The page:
April 26, 2010
My princess, the pre-teen
My 12-year-old daughter, Keile, and I have always been very close. She has some wonderful qualities I really admire. One thing I've always cherished about her is her tender heart for young children, animals and those less fortunate than her. She's also extremely loyal, deeply sensitive, dependable, generous, encouraging, funny and very loving. She has always written me little notes of her love for me. I treasure these. And I love the fact that she, to this day, says she's going to live with me forever. She has our future together all planned out.
As she's starting to enter her teen years, I've explained to her that our relationship will go through a lot of strain as she's trying to find herself and assert her independence. I've told her that there may be times when she feels like she hates me, but that I will always love her and be there for her, no matter what. I want her to be prepared when those feelings start hitting her. She replies, "I could never hate you, Mommy."
I hope she's right because I'm not ready for that. Even though I know it's just a stage teenagers go through, the thought of my sweet princess becoming someone I don't recognize frightens me. Already, she's gone from talking to me about everything to shutting down completely when I try to talk to her about puberty and the changes her body's about to go through. She vehemently wants nothing to do with these conversations.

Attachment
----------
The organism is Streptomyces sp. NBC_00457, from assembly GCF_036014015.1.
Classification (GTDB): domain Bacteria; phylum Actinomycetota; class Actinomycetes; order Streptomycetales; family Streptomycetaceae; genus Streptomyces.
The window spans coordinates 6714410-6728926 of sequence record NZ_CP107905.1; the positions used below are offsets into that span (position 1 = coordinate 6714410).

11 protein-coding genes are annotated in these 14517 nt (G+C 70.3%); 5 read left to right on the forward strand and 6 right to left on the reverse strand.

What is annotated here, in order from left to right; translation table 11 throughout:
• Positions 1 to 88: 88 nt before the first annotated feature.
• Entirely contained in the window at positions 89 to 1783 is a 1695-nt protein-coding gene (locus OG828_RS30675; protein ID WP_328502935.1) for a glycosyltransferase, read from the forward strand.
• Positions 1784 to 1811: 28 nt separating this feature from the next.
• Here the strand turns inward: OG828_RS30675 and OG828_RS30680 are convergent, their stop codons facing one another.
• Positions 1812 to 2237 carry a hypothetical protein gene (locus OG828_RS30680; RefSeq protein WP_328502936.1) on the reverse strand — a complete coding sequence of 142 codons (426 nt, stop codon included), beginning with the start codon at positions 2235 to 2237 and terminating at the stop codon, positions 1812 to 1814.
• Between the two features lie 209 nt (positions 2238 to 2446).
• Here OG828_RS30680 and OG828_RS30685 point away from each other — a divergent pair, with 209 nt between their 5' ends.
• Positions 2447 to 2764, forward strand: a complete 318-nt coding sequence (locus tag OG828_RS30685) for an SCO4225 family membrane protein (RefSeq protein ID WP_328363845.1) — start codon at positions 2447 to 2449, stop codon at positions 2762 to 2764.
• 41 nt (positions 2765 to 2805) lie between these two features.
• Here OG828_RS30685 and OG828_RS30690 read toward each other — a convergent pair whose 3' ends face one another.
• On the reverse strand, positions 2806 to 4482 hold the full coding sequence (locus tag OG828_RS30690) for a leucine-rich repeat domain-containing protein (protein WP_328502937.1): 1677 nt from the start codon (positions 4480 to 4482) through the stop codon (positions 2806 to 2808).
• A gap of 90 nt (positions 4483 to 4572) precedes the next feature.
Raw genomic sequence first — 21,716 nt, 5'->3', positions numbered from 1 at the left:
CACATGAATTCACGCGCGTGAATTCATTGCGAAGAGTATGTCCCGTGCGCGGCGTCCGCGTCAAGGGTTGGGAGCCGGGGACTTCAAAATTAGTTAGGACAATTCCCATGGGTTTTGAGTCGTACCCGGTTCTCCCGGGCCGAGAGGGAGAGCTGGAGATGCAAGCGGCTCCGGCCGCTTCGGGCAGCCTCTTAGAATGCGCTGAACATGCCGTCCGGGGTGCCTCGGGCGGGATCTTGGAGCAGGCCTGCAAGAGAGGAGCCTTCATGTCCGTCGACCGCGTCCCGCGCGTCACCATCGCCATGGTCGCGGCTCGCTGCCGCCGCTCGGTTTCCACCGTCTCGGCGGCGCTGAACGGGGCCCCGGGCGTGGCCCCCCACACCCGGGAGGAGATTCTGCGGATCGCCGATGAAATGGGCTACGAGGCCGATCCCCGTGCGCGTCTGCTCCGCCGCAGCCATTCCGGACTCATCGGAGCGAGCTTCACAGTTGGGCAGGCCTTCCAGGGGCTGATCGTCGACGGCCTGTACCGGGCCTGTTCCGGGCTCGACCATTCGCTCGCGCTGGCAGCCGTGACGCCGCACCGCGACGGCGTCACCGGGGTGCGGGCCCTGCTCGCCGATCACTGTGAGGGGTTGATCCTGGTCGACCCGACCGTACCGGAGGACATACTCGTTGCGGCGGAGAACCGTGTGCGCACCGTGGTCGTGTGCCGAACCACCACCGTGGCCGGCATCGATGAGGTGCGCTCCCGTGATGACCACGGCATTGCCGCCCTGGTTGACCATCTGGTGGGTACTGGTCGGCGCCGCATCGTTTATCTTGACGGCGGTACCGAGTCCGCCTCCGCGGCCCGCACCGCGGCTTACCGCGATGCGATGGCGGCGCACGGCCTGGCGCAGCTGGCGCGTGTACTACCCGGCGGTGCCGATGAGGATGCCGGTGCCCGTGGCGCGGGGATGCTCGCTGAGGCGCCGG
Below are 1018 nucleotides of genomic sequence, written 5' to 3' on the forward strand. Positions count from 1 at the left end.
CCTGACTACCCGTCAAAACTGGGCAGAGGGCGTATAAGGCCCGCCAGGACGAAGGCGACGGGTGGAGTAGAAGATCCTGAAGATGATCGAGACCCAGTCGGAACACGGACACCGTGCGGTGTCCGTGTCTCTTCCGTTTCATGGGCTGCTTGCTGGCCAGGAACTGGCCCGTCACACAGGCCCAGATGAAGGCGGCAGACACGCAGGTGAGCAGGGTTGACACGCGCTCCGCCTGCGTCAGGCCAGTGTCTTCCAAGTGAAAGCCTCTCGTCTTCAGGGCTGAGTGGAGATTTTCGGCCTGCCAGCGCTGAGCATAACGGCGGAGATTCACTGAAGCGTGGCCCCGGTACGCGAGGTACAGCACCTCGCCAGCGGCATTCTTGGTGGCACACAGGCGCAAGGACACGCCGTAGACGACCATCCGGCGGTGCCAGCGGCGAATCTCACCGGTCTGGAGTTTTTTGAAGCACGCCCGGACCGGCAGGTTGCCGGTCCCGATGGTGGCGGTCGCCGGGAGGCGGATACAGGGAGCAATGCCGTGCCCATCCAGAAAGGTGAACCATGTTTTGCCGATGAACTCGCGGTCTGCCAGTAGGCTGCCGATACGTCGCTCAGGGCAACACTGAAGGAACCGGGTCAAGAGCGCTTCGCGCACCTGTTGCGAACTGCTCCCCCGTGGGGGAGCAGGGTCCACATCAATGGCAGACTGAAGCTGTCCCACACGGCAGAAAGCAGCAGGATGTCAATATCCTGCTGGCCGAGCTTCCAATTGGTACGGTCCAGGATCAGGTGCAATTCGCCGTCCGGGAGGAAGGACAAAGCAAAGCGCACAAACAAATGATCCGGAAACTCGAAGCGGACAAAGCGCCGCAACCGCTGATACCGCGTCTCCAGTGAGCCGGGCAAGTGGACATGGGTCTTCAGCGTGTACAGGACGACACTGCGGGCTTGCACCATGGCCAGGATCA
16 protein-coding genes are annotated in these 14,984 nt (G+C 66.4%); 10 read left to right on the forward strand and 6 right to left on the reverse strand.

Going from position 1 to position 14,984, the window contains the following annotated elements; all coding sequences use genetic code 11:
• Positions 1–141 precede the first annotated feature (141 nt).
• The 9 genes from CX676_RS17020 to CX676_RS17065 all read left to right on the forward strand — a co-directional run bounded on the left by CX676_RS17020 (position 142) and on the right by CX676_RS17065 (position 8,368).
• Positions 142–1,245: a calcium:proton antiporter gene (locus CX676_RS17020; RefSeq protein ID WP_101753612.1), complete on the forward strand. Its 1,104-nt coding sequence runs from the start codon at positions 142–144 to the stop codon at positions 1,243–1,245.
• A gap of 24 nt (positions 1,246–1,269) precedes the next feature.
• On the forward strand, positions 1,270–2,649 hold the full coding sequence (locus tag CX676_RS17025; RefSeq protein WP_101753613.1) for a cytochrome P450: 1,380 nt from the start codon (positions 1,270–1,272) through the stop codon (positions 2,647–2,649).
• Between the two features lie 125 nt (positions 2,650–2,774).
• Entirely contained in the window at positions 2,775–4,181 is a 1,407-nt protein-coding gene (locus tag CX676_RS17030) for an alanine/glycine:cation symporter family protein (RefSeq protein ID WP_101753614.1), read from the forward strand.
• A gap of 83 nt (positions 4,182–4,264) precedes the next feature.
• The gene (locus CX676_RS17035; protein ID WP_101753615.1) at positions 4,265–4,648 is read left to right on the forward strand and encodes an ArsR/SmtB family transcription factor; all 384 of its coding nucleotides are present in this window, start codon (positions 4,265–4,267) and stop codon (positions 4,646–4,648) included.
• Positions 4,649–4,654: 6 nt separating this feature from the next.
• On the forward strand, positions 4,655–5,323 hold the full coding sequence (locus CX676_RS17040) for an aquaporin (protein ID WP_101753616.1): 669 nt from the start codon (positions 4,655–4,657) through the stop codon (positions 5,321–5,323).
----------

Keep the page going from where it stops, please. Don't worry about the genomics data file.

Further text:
On the other hand, her friends talk to me a lot about the changes they're going through, and especially about boys. Keile just looks mortified when they bring up these topics. I know she's not interested in boys yet. I know why. And I know why she doesn't want to talk about any of this. My little girl is simply not ready to grow up. She's not ready to leave her childhood behind. She revels in being my princess and doesn't want to lose that.
I remember when Blane was a baby, Keile came to me in tears one day and said, "Mommy, I miss being a baby." Why? I asked her. "Because I was so little and cute, and I could cuddle up in your arms while you rocked me." I immediately took her in my arms and started rocking her. "You'll always be my baby girl," I whispered in her ear.
So, as frustrating as it may be when our teens start shutting us out, we have to remember that (whether they admit it or not) they're afraid, too. They're afraid of losing their childhoods, much like we're afraid of losing our youth when we turn 30, 40, 50, etc. And they're terrified of losing their place in our hearts as that little girl or boy we treasure so much. Our job is to make sure that never happens. To ensure they know we'll always see them that way. The best things we can do are continue to treasure them, support them, encourage them, hug them, tell them we love them and thank God for them each day.